There’s no doubt that the summer of 1988 marked a watershed moment in the history of dance, as the house rhythms of Chicago, artistic exuberance of Ibiza, and electronic soundscapes of Detroit surged through club culture. Acid house had arrived.
With this in mind, 909originals presents ‘Postcards from 88’, a series that sees leading DJs, promoters, journalists, club owners, photographers, and of course the clubbers themselves, shed some light on just what went on during those halcyon days, 30 years ago.
This week’s ‘Postcards from 88’ features a lead protagonist in the emergence of the Balearic house sound, who was one of the instigators of the infamous visit by Paul Oakenfold, Danny Rampling et al to Ibiza in the summer of 1987… Trevor Fung.
Q. Do you remember what you were doing as the Summer of 1988 started?
I had already spent the previous summer of 1987 in Ibiza, where me and my cousin Ian St Paul rented a bar called the Project Bar In Ibiza. I was planning to go back to do it again in 1988, but the scene was kicking off in the UK with all of the events and clubs, so I decided to stay.
I was working literally every night of the week at various events all over the country, like Sunrise, Energy, Eclipse, Biology, Land of Oz, Funhouse, Project, Future, Shoom, Rage, The Trip, and many more.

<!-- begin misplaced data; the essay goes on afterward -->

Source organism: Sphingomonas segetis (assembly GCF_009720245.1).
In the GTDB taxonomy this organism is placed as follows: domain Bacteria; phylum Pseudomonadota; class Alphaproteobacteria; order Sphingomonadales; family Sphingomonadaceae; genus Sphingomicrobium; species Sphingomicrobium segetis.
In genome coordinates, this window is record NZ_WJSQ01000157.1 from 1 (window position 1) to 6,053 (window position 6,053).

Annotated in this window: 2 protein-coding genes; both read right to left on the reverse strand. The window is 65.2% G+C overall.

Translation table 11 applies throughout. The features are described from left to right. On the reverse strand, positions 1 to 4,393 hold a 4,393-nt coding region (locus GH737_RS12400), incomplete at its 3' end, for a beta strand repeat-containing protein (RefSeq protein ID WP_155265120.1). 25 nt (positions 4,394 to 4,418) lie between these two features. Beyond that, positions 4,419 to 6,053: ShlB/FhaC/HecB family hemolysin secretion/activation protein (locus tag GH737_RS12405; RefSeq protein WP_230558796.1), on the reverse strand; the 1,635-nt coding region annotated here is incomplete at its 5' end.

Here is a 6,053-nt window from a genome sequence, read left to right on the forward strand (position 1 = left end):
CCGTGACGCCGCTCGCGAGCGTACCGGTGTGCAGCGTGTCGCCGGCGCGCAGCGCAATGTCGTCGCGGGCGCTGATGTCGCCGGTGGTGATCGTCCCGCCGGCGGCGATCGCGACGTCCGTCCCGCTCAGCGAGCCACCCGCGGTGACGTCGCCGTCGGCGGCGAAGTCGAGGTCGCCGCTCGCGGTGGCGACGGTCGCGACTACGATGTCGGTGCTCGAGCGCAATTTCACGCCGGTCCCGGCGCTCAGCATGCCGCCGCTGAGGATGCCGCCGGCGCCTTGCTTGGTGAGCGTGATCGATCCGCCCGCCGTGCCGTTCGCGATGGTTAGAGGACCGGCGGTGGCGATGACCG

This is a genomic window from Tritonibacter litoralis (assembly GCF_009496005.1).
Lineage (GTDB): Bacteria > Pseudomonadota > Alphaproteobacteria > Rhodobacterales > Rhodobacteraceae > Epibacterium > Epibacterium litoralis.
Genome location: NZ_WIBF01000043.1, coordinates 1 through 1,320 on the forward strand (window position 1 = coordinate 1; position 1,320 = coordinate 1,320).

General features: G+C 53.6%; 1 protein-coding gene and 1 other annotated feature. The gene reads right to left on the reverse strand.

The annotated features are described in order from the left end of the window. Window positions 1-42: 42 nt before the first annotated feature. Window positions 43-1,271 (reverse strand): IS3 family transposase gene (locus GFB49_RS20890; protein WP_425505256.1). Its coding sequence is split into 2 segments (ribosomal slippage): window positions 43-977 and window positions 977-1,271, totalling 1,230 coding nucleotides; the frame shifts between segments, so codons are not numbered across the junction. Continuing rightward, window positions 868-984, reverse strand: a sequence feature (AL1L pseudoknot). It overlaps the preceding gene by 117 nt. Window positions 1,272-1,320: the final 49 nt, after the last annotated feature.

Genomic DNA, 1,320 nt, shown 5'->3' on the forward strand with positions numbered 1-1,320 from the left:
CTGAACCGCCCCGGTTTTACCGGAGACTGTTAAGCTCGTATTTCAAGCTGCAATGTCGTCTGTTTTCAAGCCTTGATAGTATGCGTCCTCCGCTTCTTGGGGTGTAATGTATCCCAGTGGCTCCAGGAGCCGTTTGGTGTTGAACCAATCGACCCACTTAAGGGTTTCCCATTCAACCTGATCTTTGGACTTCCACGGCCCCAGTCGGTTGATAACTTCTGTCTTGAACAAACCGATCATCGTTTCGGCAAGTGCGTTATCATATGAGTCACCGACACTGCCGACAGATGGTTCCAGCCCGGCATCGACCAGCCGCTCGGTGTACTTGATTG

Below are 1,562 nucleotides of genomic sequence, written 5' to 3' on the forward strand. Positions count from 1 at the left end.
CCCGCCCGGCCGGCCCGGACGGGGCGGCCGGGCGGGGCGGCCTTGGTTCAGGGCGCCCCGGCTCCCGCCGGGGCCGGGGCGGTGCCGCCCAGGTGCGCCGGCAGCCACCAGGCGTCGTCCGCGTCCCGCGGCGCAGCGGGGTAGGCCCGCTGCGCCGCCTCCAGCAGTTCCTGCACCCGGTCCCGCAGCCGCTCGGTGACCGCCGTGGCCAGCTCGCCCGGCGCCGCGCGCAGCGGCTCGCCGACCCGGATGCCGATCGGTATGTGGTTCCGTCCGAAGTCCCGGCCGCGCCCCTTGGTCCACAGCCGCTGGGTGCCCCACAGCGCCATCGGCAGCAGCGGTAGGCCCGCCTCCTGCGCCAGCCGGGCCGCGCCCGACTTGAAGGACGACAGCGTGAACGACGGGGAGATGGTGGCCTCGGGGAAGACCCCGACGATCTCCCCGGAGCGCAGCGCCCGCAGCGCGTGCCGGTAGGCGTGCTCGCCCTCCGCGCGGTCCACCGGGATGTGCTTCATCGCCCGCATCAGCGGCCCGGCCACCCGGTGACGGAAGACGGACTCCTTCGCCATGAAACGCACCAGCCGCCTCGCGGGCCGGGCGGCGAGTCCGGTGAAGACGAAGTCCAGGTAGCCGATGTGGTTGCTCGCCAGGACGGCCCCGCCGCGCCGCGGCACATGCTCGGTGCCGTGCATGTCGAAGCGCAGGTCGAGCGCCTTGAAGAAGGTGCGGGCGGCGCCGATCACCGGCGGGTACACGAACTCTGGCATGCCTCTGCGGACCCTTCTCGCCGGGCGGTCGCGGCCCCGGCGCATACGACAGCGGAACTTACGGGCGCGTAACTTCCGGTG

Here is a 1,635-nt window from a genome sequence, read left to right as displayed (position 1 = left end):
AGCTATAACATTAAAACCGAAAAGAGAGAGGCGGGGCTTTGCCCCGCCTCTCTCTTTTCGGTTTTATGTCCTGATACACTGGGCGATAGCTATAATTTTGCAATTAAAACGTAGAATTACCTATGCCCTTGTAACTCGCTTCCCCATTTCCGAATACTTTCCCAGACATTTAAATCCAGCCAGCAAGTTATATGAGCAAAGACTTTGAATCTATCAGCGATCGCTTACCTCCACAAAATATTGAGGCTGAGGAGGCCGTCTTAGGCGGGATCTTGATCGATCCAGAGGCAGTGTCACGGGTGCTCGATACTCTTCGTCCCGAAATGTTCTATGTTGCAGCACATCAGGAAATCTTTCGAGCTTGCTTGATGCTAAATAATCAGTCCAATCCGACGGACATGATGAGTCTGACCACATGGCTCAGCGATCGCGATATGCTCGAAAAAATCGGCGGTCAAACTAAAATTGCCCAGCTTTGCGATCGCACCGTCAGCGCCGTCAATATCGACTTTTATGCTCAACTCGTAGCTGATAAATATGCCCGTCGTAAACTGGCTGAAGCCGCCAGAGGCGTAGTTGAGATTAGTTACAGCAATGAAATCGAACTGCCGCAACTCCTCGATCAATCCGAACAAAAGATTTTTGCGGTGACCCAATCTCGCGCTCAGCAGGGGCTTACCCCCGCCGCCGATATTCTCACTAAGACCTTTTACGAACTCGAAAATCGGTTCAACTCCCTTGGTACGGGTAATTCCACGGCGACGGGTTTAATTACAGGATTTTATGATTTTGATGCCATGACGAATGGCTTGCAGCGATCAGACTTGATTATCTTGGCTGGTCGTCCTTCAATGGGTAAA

Q. When or where did you first realise that ‘something different’ was happening with music, particularly dance/club music?
The music changed for me in 1983 –that summer I was invited to play at Amnesia in Ibiza. On my return, and throughout the mid eighties, I teamed up again with longtime friend Paul Oakenfold to set up parties called ‘The Funhouse’, playing similar sounds from my Ibiza experience alongside the popular Hip Hop and Go-Go sounds of that time.
This was followed by the formation of his infamous ‘The Project’ club with another resident DJ, Carl Cox. The Project Club was strongly influenced at that time by the new sounds coming in from the Detroit and Chicago… house music!
Q. Was there a particular tune from the Summer of 1988 that stood out for you? Why?
It’s hard to pick just one. Mr Fingers’ Can you Feel It, Frankie Knuckles’ Your Love and House Nation – these tracks were so massive at Amnesia in 1987.
I was dancing to them, then playing them in the clubs the following year. You knew times were changing.
Q. Why do you think that people are still so interested in the origins of the dance scene, old school and everything that goes with it?
They were great years to be around; years that created youth culture. Today, people are remixing all the tracks from that era and all the re-emerging retro clubs like Golden, Hacienda, Shoom and Clockwork Orange are absolutely packed.
They are trying to recreate the earlier years, but they are not the same – the new kids just want the same experience we had.
Q. If the ‘you’ from 1988 could give the ‘you’ from 2018 a piece of music-related advice, what would it be?
Fortunately, I am still going strong – but for others, I would say just stick to what you believe in and enjoy yourself.
[Thanks to Trevor for this week’s interview. Kudos to krabber 92 for the YouTube upload. Postcards from 88 continues next week. Check out the other interviews in the series by clicking here]